- Paperback: 304 pages
- Publisher: Restoration Publishing; 1st edition (June 12, 2013)
- Language: English
- ISBN-10: 0989339009
- ISBN-13: 978-0989339001
- Package Dimensions: 8.8 x 5.9 x 0.9 inches
- Shipping Weight: 1 pounds (View shipping rates and policies)
- Average Customer Review: 7 customer reviews
- Amazon Best Sellers Rank: #3,601,502 in Books (See Top 100 in Books)
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The End of Conflict: Resisting False Utopia in Hope of True Restoration Paperback – June 12, 2013
IT IS FINISHED! Or is it? We may be OK with God, but not with our neighbor. Or boss. Or spouse. Or sibling. Or child. Yet, if the Gospel is about conflict serving redemption and it is then the pardon of the resurrection should result in the power for reconciliation here and now. With clarity, charity, and concision, Andy Johnson wrestles with and pins down how then shall we live in the redeemed world so that love, forgiveness, and reconciliation become more than slogans; they become the substance of our very lives. And, that is the life worth living here and now. --Jeffery J. Ventrella, JD, PhD, Senior Counsel, Senior Vice-President, Alliance Defending Freedom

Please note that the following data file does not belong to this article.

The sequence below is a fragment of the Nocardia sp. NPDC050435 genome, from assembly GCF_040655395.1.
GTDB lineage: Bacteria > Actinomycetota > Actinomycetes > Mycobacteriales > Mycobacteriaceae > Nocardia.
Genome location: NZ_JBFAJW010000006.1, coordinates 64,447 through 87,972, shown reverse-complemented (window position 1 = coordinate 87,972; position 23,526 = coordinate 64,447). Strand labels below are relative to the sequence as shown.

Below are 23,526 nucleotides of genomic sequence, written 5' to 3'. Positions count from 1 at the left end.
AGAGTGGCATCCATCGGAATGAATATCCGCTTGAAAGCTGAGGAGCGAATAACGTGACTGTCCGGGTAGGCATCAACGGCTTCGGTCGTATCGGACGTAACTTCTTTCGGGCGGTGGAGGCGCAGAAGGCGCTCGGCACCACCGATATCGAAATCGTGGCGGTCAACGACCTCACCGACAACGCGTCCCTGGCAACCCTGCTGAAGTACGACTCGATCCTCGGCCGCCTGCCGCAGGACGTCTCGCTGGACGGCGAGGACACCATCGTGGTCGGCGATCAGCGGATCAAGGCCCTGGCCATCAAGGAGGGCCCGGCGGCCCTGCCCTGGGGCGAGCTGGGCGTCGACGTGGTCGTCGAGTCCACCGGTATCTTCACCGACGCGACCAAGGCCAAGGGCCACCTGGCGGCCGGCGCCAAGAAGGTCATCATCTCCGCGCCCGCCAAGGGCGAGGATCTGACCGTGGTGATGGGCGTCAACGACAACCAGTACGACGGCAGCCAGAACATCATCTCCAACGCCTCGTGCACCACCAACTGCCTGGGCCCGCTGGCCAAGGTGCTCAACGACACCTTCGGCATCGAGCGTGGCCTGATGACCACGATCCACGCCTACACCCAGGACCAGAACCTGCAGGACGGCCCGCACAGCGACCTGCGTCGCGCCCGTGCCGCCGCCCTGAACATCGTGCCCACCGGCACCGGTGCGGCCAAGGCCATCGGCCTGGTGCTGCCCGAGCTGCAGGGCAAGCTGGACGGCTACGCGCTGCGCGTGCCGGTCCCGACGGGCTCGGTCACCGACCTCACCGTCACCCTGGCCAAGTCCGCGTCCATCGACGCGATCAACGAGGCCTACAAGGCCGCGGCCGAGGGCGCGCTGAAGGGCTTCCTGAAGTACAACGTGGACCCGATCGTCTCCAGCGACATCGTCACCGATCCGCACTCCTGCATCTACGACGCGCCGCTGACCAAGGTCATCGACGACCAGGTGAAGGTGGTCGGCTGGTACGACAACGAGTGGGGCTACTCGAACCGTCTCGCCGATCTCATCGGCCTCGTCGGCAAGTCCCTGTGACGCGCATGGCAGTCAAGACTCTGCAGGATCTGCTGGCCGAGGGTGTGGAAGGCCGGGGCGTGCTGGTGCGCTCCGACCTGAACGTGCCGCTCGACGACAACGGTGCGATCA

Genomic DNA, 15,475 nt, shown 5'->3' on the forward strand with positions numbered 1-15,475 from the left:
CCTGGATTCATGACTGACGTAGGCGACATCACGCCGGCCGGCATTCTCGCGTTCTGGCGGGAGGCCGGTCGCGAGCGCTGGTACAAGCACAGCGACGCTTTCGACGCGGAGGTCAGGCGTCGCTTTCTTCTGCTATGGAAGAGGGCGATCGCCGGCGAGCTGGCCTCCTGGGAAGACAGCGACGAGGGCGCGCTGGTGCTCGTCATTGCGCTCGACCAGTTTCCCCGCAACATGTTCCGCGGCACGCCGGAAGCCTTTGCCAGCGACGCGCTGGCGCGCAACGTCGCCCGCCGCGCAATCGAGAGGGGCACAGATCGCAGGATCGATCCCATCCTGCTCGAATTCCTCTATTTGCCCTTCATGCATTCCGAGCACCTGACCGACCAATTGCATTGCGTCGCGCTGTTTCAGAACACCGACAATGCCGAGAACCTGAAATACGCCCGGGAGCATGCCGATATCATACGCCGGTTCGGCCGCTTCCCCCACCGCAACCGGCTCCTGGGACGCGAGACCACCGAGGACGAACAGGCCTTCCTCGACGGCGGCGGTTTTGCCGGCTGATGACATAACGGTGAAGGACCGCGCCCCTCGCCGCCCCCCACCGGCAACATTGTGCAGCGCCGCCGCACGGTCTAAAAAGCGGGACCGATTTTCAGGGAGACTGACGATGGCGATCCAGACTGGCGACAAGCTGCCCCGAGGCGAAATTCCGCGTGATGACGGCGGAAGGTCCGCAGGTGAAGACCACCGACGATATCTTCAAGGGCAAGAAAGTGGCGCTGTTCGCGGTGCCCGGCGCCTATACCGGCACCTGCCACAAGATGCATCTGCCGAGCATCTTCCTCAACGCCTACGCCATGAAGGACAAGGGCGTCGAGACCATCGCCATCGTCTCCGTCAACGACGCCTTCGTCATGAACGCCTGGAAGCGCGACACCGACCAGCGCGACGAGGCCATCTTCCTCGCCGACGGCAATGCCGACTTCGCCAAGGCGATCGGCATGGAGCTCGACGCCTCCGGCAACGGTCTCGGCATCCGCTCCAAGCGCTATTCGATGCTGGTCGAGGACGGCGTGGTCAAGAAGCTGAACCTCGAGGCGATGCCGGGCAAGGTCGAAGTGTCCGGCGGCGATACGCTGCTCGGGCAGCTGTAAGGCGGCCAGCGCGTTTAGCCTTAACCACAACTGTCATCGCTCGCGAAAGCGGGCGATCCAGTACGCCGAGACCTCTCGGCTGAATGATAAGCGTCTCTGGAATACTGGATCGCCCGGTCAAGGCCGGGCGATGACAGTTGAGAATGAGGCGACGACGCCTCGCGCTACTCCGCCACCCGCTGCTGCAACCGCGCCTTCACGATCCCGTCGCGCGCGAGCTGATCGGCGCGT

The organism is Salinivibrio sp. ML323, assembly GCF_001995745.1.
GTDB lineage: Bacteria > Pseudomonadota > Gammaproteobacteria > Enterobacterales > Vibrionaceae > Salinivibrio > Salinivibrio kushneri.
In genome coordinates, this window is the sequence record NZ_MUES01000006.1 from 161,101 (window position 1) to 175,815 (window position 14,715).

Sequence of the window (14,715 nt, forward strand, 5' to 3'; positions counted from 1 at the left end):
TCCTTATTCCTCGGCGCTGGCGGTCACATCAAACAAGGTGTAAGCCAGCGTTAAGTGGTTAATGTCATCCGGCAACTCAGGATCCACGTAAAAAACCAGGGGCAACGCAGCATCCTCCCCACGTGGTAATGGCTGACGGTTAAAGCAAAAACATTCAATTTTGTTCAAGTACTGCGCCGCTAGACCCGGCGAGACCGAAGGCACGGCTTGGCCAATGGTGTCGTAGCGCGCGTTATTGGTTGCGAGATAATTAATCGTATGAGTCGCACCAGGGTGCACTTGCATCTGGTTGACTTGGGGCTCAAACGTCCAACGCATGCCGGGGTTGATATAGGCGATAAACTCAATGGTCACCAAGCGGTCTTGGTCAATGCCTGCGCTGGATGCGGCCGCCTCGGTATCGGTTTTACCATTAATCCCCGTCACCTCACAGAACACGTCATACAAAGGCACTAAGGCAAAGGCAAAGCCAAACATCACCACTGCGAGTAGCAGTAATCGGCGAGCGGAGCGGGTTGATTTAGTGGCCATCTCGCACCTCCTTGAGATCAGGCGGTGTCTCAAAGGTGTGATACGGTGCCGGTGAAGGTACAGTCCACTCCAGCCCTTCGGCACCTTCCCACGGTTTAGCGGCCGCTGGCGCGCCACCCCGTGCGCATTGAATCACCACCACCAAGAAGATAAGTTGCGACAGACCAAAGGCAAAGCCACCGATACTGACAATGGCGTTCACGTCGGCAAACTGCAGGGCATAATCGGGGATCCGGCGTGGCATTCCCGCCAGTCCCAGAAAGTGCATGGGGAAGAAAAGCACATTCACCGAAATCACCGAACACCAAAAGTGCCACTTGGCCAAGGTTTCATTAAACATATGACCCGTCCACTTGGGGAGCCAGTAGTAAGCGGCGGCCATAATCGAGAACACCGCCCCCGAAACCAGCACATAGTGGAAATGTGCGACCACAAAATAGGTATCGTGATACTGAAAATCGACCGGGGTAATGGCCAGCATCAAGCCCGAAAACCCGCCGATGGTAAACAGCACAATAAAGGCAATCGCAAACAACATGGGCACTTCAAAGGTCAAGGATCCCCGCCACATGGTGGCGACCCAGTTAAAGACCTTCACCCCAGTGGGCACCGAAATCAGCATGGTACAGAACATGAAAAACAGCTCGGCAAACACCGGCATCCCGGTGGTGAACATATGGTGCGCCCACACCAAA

Andy Johnson's book is a compendium of teachings on the topic of conflict resolution. He draws from thinkers in philosophy, psychology, and theology. In addition to offering insights from his own life experience and thoughtful Bible study, Andy cares about people, and he wants to see people unified in truth and love. My prayer is for this book to help make that happen. --Sarah Sumner, PhD, Former Dean of A. W. Tozer Theological Seminary and Author of Leadership above the Line
This is the best book I have ever read about conflict and the associated issues. Andy has done a brilliant job sharing new insights through the scriptures, his own experience, and the resonance of a fictional story that is weaved throughout. Comprehensive, creative, and enlightening. My understanding of the end of conflict is forever changed. --Ron Price, Internationally recognized business advisor, speaker, and author
About the Author
Andy Johnson is a consultant and team coach that specializes in conflict reduction and team development in Christian organizations and churches. He writes from the perspective of someone who has experienced the pain of conflict and has sought after biblical wisdom for solace. He is also a licensed professional counselor (LPC) in the State of Idaho and an ordained minister. His work in the Christian community is under the name Restoration Consulting as part of his overall consulting practice with Price Associates.